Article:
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Nick Lachey's is booming, at least its traffic is has seen a huge spike in traffic since launching recently and is moving swiftly up the rankings. The reverse auction site is now in 8th place behind Winners24 with 54,400 unique visits in September. Part of Winnit's success is undoubtedly due to Lachey's media blitz, including a recent interview on Good Day Philadelphia where the anchors conduct what might just be the softest interview in television history. Here is the clip:

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Christmas Wishes

Ho Ho Hold on Walgreens, today the retailer rolled-out (dusted off?) its Christmas merchandise - a good week and a half before Halloween and a month before Thanksgiving. While excessively early and funny in its own right, Walgreens's jumping of the gun got me thinking about the holiday season, and penny auctions.

This is baby's first Christmas, yes Swoopo was active in the US last Christmas, but there was no BidCactus, no RockyBid, no Bid Rodeo, no Poor Daddy's Penny Auction House, No Auction Squirrel, none of our favorites! The birth of the US penny auction industry really happened this year, meaning I expect to see some fairly interesting and innovative promotions this holiday season.

As a commenter on Penny Auction Insider pointed out some weeks ago, most people play penny auctions (he/we think) because they can't easily afford the retail price of the items they are bidding on and hope to get lucky. During the holiday season the budgets of even middle and upper class people are stretched or broken, with things purchased on credit and material dreams fulfilled. Penny auctions amplify this mentality, especially among the poor and we expect many people to spend their entire holiday budgets on bidpacks, in an attempt to parlay a little into a lot, and most of these people will lose everything in the process.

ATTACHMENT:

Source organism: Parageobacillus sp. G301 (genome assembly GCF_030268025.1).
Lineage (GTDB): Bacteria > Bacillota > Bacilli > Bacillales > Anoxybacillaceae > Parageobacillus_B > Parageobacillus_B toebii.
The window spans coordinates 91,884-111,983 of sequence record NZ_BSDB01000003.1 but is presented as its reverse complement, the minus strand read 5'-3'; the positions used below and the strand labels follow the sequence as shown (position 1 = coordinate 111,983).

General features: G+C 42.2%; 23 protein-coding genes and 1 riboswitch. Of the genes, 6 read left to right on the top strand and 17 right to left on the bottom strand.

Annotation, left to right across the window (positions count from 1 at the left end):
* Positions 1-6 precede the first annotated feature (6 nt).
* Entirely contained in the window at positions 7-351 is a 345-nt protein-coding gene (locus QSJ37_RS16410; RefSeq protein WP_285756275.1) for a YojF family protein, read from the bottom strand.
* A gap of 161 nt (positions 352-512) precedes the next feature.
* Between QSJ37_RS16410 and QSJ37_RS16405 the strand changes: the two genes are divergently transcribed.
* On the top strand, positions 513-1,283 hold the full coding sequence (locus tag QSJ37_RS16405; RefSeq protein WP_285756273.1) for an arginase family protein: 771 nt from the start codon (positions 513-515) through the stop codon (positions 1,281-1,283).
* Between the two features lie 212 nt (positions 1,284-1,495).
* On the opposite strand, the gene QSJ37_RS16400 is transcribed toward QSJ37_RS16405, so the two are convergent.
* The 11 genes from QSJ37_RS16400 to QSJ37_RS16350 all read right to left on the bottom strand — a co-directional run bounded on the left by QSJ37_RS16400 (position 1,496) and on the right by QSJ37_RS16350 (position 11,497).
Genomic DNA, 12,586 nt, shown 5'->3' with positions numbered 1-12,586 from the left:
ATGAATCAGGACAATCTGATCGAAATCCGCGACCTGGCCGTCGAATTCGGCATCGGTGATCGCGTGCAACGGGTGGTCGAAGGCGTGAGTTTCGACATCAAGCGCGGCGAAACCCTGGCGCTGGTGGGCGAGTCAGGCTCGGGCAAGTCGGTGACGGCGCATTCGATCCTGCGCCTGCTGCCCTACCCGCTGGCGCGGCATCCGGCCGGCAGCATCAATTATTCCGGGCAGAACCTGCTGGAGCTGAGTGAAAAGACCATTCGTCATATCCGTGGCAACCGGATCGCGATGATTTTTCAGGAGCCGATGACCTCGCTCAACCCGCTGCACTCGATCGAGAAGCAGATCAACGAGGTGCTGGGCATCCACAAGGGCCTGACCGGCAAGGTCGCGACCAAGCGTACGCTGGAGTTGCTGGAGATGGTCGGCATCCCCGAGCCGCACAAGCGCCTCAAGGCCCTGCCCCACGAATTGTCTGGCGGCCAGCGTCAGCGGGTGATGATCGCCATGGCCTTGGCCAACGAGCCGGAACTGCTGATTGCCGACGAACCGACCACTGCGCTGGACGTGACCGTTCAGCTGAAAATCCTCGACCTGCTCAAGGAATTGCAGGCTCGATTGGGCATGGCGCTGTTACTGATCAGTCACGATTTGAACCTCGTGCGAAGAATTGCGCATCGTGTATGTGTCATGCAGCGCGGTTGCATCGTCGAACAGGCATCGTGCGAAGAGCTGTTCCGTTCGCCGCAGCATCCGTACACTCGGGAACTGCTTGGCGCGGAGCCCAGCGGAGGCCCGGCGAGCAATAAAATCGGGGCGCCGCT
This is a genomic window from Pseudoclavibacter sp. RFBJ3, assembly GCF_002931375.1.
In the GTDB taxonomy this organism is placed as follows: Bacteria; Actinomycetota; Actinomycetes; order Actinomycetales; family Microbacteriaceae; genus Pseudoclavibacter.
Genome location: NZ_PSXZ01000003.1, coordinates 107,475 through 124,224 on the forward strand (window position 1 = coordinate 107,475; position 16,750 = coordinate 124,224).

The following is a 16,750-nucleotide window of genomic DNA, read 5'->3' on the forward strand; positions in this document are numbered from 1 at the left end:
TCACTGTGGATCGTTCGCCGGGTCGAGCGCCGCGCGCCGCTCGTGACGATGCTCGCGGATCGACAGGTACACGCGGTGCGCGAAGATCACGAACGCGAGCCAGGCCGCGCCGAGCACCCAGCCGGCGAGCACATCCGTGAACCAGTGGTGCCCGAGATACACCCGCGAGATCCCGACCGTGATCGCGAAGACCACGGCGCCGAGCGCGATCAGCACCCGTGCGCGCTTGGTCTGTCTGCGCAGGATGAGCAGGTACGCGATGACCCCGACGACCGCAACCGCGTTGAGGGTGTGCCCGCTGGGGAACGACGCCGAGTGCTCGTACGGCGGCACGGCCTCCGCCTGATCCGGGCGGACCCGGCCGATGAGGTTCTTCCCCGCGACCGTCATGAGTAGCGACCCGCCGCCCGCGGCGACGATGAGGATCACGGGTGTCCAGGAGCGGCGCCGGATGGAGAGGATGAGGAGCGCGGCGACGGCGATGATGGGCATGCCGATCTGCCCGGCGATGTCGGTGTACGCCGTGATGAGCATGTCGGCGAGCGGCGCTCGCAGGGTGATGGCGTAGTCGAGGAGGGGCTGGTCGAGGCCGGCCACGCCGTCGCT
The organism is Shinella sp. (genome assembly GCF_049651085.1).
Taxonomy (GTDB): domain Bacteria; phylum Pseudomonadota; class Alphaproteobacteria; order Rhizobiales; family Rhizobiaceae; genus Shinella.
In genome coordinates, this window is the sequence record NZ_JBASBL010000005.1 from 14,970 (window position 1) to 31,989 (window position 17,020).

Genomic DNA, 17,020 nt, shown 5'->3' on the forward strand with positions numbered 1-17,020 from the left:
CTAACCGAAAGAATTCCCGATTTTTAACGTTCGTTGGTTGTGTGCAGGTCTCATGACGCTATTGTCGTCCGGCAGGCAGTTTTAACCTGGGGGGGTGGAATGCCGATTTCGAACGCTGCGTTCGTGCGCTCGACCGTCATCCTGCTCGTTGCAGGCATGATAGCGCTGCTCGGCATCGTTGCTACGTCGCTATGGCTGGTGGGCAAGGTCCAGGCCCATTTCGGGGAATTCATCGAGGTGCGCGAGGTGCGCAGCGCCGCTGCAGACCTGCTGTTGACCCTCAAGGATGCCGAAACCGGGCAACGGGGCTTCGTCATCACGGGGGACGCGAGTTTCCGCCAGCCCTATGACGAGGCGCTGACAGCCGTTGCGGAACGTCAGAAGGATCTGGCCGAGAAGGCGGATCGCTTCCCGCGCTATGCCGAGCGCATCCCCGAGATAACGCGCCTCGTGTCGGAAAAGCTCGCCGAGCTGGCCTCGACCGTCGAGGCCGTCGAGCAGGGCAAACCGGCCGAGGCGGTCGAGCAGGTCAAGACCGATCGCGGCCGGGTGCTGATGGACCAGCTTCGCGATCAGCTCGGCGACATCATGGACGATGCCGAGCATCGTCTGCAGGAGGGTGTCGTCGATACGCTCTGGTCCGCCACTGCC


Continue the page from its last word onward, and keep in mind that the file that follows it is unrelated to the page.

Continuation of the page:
Note to penny auction sites: If you don't have a "Swoop it now" feature, you should probably start working on that ASAP. The holiday season is when people are really going to want that option.

And when/if you have exciting holiday promotions, I will happily discuss mock or praise them on this blog if you email me at pennyauctinguy1 [at] gmail DOT com. This is your opportunity to think outside the box (many of you for the first time) so do something creative and intelligent and I'll sing your praise. This is also a gentle reminder to stop spamming the comments section.
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Monday, October 19, 2009

The Scams of the Internet